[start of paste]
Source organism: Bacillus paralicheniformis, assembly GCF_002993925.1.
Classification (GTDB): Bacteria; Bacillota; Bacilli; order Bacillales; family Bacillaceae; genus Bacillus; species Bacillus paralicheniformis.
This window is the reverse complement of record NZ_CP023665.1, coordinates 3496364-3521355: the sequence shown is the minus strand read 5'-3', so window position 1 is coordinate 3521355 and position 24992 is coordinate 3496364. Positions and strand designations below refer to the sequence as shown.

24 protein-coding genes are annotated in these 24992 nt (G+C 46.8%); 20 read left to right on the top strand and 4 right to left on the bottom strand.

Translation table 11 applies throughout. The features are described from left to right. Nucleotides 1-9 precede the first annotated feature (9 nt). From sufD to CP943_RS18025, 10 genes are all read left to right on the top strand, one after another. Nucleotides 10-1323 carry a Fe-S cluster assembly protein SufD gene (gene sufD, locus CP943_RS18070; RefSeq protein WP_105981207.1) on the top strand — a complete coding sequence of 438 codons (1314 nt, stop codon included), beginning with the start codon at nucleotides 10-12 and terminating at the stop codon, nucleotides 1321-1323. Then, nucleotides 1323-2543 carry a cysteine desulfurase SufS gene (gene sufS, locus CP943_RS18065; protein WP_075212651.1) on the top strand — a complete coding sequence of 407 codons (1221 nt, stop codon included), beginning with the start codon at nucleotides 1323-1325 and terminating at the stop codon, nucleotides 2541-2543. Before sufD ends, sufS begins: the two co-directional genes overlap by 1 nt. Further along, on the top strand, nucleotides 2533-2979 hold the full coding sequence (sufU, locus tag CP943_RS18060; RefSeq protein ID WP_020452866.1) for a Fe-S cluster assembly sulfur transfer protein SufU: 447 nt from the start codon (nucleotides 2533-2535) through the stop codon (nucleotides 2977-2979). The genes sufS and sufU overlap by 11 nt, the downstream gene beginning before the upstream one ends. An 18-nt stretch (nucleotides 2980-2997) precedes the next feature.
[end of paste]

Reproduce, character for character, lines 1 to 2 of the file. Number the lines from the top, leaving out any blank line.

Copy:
Source organism: Bacillus paralicheniformis, assembly GCF_002993925.1.
Classification (GTDB): Bacteria; Bacillota; Bacilli; order Bacillales; family Bacillaceae; genus Bacillus; species Bacillus paralicheniformis.